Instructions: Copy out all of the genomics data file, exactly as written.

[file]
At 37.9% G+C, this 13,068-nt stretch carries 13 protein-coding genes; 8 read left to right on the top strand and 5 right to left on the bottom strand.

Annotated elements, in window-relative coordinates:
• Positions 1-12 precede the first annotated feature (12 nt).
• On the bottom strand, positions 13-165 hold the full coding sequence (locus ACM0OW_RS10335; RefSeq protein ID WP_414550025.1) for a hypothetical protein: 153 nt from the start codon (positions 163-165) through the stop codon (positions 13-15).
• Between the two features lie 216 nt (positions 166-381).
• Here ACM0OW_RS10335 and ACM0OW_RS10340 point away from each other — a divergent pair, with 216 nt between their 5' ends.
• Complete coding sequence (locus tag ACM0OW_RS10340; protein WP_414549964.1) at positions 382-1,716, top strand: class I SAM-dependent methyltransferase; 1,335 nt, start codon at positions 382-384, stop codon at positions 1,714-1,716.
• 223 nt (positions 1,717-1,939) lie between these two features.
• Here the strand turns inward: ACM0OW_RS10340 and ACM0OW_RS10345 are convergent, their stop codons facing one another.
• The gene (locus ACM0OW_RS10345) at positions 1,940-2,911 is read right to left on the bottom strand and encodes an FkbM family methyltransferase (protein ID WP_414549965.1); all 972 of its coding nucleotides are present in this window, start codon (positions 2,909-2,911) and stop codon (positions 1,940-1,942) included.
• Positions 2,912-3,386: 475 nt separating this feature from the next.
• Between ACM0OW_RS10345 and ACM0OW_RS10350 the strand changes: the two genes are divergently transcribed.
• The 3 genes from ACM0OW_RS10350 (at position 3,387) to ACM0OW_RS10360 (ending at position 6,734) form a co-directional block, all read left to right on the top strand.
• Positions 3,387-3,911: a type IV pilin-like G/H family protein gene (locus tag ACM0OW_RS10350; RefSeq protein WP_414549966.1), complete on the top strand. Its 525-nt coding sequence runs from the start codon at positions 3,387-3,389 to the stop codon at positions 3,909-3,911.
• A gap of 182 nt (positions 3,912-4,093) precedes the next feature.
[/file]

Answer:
At 37.9% G+C, this 13,068-nt stretch carries 13 protein-coding genes; 8 read left to right on the top strand and 5 right to left on the bottom strand.

Annotated elements, in window-relative coordinates:
• Positions 1-12 precede the first annotated feature (12 nt).
• On the bottom strand, positions 13-165 hold the full coding sequence (locus ACM0OW_RS10335; RefSeq protein ID WP_414550025.1) for a hypothetical protein: 153 nt from the start codon (positions 163-165) through the stop codon (positions 13-15).
• Between the two features lie 216 nt (positions 166-381).
• Here ACM0OW_RS10335 and ACM0OW_RS10340 point away from each other — a divergent pair, with 216 nt between their 5' ends.
• Complete coding sequence (locus tag ACM0OW_RS10340; protein WP_414549964.1) at positions 382-1,716, top strand: class I SAM-dependent methyltransferase; 1,335 nt, start codon at positions 382-384, stop codon at positions 1,714-1,716.
• 223 nt (positions 1,717-1,939) lie between these two features.
• Here the strand turns inward: ACM0OW_RS10340 and ACM0OW_RS10345 are convergent, their stop codons facing one another.
• The gene (locus ACM0OW_RS10345) at positions 1,940-2,911 is read right to left on the bottom strand and encodes an FkbM family methyltransferase (protein ID WP_414549965.1); all 972 of its coding nucleotides are present in this window, start codon (positions 2,909-2,911) and stop codon (positions 1,940-1,942) included.
• Positions 2,912-3,386: 475 nt separating this feature from the next.
• Between ACM0OW_RS10345 and ACM0OW_RS10350 the strand changes: the two genes are divergently transcribed.
• The 3 genes from ACM0OW_RS10350 (at position 3,387) to ACM0OW_RS10360 (ending at position 6,734) form a co-directional block, all read left to right on the top strand.
• Positions 3,387-3,911: a type IV pilin-like G/H family protein gene (locus tag ACM0OW_RS10350; RefSeq protein WP_414549966.1), complete on the top strand. Its 525-nt coding sequence runs from the start codon at positions 3,387-3,389 to the stop codon at positions 3,909-3,911.
• A gap of 182 nt (positions 3,912-4,093) precedes the next feature.